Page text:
(Bloomberg) -- Amundi SA expects to accumulate about 2 billion euros ($2.1 billion) in excess capital through 2025, which the asset manager intends to use for mergers and acquisitions or to return to shareholders through exceptional payouts.
The company plans to return at least 65% of net income to shareholders over that period, or about 3 billion euros in cumulative dividends, Paris-based Amundi said in a statement Wednesday that outlines its financial objectives. The firm, which previously returned no more than 65% of earnings to shareholders, could sweeten the payouts if it doesn’t find a takeover target.
“There is no cap” on the payout policy, Deputy Chief Executive Officer Nicolas Calcoen said in a call with reporters. “If we don’t have the opportunity to deploy the 2 billion euros of excess capital, we could then consider an exceptional dividend or a very strong increase of the normal dividend, and potentially go much higher than 65%.”
Since its initial public offering in 2015, Amundi has grown through a string of acquisitions to become Europe’s largest asset manager. Deals include the purchase of Pioneer Investments from UniCredit SpA in 2017 and its acquisition of Lyxor from Societe Generale SA last year. The firm has deployed as much as 5 billion euros on M&A, Calcoen said on the call.
Amundi’s shares lost as much as 2.6% in early Paris trading on Wednesday, and are down about a third this year.
Amundi, which has mainly acquired European peers so far and strengthened its presence in Asia via joint ventures, doesn’t have a preferred destination in mind for its future acquisition strategy.
“We will pick up all the potential external growth opportunities on the condition that they fit our strategy,” CEO Valerie Baudson said on the call. Potential targets should also respect Amundi’s expectation of a 10% return on investment in the three years after deal completion, and should not bear any execution risk, Baudson said.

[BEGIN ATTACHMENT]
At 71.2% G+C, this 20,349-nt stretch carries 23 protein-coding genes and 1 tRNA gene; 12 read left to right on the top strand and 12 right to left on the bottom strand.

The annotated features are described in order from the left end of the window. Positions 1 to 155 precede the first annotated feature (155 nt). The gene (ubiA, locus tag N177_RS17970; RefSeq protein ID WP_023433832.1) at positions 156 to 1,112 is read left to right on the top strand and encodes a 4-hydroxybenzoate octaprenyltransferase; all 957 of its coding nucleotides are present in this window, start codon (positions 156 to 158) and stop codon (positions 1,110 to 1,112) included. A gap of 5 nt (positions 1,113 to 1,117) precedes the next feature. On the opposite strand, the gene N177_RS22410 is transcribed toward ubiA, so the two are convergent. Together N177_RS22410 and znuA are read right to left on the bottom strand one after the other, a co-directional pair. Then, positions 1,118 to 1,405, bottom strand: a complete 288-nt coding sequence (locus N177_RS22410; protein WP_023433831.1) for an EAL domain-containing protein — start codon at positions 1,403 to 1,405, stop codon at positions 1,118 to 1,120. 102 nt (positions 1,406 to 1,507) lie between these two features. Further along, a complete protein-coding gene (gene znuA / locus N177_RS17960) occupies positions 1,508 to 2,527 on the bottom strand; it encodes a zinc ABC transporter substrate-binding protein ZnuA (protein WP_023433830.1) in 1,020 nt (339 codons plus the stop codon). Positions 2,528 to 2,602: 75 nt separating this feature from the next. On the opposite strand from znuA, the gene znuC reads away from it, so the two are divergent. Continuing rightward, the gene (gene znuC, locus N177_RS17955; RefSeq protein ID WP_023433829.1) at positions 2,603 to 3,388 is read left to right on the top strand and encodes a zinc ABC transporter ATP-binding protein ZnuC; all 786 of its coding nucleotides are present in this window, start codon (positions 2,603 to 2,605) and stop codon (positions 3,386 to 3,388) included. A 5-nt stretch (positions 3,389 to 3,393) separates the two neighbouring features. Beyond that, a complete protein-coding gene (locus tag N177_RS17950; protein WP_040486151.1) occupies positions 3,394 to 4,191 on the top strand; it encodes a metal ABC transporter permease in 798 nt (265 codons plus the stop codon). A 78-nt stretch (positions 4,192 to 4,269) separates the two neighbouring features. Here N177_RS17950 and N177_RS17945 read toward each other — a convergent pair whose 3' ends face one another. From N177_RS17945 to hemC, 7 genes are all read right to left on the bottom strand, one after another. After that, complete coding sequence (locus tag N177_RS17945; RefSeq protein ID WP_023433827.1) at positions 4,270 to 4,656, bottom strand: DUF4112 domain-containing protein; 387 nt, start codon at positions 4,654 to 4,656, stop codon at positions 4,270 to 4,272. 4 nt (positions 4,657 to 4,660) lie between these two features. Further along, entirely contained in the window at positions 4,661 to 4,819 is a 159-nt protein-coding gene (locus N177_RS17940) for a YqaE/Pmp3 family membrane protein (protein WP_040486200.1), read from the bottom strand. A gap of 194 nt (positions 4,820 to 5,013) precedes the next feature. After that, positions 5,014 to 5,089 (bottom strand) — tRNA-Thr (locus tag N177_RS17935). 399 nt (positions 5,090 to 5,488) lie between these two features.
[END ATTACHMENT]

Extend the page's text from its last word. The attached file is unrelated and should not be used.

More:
The firm says it wants to strengthen its leadership in Europe, is targeting 500 billion euros in assets under management in Asia over the next three years, and wants to consolidate its investment hub in the US, partially to serve its clients elsewhere in the world.
Amundi kept other financial targets unchanged from its previous strategic plan. The firm is targeting an annual growth rate for adjusted net income of about 5% through 2025, and aims to keep its cost-to-income ratio under 53% over the period after the synergies stemming from the acquisition of Lyxor.
In spite of a challenging environment for asset managers, with slower growth, resurgent inflation and increased geopolitical uncertainty, Baudson said she believes the sector will benefit from long-term trends, such as the growing need for savings solutions to finance the retirement of an aging population and the energy transition.
“In this context and in a market that will remain competitive with margins under pressure, only big and solid players like Amundi will be able to come out victorious from those great transformations,” she said. “I am convinced that Amundi will be one of the great global leaders in its sector.”
(Updtes with shares in fifth paragraph)
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